Mr. Big guitarist Paul Gilbert can deal with a number-one single at 25



By Steve Newton

Some recording artists come off as self-absorbed types whose only musical interest involves what they’re doing. They claim not to listen to anybody else’s tunes, lest their precious art be influenced away from its predestined place in history.

But sometimes you come across an open-minded recording artist who is, first and foremost, a fan of music. Guitarist Paul Gilbert, whose band Mr. Big recently enjoyed a stay at the top of the Billboard singles chart, is one such fellow. He loves all kinds of rock ’n’ rollers and will check them out whenever possible, even if it means scrounging rides from strangers in Vancouver clubs.

“One time I had a day off in Vancouver,” explains Gilbert, “and I found out that Pat Travers was playing at a club about an hour away. So I tried to figure out a way to get there, ’cause I didn’t have a car or anything. It was the day before our show, so I just walked down to the club where we were gonna play, sort of hoping that someone would recognize me, and finally somebody came up and said, ‘Hey Paul, we’re comin’ tomorrow, what’s happenin’?’ And I said, ‘Well, what are you guys doing? Do you like Pat Travers?’ So we ended up going down and seeing him. I got to meet him, too, which is really cool.”

Then there’s the time that Mr. Big scored the opening spot on a tour with Rush and, try as he might, Gilbert couldn’t hold back his appreciation for singer/bassist Geddy Lee.

“The very first day of the tour, I walked into the catering room where everybody was eating and I saw Geddy, who was just sitting there eatin’ some dinner, minding his own business. And before we had gotten there that day I thought to myself, ‘I’ve gotta be cool; I don’t want to bug these guys. They’re big and famous and I’m sure people are buggin’ them all the time.’ But as soon as I saw Geddy, I had to, like, run over and go, ‘Geddy, it’s so great to meet you! You’re so great!’ I mean, I completely alienated him for a month there.”

Although Gilbert might seem like the ultimate wide-eyed fawner over rock stars, he’s been attracting a lot of attention himself lately, particularly among rock guitar aficionados. When he was only 17, he moved to L.A. from Greensburgh, Pennsylvania, won the L.A. Guitar Wars, and began studying at the Guitar Institute of Technology, where such ace players as Frank Gambale were teaching.

“It was weird, though,” says Gilbert of the G.I.T. training, “because I was somewhat shy. I always felt that I wasn’t really ready to go in and play with the teachers yet, I wasn’t good enough, which was completely stupid on my part—it didn’t matter whether I was good enough, I should have gone in and just learned what I could. So I really kept to myself a lot, but the main thing I did there as far as meeting people was forming the band Racer X. It really got me off the ground.”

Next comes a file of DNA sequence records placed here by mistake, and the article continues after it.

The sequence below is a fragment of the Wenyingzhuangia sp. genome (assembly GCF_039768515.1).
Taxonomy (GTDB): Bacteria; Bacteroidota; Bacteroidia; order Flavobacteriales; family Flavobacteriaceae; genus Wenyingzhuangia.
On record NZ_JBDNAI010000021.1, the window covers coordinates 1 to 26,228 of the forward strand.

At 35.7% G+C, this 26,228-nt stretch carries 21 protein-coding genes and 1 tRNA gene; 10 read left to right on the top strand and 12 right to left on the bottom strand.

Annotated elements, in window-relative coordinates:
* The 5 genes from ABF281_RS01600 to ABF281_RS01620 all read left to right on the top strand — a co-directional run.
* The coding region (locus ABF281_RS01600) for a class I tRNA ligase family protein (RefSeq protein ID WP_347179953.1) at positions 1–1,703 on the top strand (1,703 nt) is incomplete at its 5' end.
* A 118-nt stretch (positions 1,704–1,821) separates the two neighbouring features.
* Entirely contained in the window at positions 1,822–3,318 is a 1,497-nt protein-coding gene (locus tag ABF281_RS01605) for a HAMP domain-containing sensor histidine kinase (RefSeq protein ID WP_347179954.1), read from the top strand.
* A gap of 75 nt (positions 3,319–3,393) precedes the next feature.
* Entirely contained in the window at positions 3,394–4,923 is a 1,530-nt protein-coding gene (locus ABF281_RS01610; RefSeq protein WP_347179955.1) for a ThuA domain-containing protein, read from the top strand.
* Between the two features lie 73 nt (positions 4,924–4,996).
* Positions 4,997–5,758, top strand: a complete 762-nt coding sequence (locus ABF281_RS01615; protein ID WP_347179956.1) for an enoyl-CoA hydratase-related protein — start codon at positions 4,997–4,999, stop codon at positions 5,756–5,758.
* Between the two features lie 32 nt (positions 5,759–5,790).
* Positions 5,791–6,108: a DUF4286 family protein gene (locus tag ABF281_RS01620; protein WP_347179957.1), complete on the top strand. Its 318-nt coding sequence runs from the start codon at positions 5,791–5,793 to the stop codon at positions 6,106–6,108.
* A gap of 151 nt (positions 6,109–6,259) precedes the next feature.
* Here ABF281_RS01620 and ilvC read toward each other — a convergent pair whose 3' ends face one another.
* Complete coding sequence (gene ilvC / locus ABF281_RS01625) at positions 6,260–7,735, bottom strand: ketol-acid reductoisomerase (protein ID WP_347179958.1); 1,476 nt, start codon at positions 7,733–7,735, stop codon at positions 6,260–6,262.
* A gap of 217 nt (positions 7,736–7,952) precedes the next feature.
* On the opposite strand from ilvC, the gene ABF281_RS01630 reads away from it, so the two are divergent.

While with Racer X, Gilbert came up with his not-quite-patented practice of playing guitar with a Makita cordless drill, as heard on the opening number of Mr. Big’s latest album, Lean Into It.

“Actually, that started out of desperation,” chuckles Gilbert. “We were sort of a popular local L.A. band, and we’d always play the same clubs, and the same people would come to see us. So we thought, ‘Boy, we gotta do something to keep these people entertained, or they’re gonna get bored.’ So we made a specially designed drill bit that almost looks like a little propeller—it’s got three guitar picks on the end, and they’re just sort of screwed and glued on there, and you pull the trigger of the drill and the picks spin around and can play the guitar with it.

“It’s basically incredible comedy,” adds Gilbert. “And on certain nights, I’ve got it stuck in my hair. There’s some amazing technical difficulties you’d never think can occur when you play with drills.”

However, it’s the song without the drill, “To Be With You”, that’s now causing all the fuss on the charts, even though the song wasn’t initially earmarked by the band as a single.

“There was a radio station in Lincoln, Nebraska that started playing the song, completely on their own, before we decided to release it as a single,” says Gilbert. “Then we started selling a lot of records, and the station got a lot of requests for it, so we thought, ‘Well, if it works there, maybe it’ll work some other place.’ So we tried and, boy, it sure did.”

The huge success of “To Be With You” has catapulted Mr. Big into the big time, and the history of its youngest member’s all-time fave band just adds sweetness to the glory.

“I always think back,” says Gilbert, “and, to me, the ultimate situation is George Harrison. I mean, he was the youngest guy in the Beatles, and in 1964 or ’5, when they were at the peak of their career, he was 22 or something. So I’m not complainin’. Number one single at 25. I can deal with that.”

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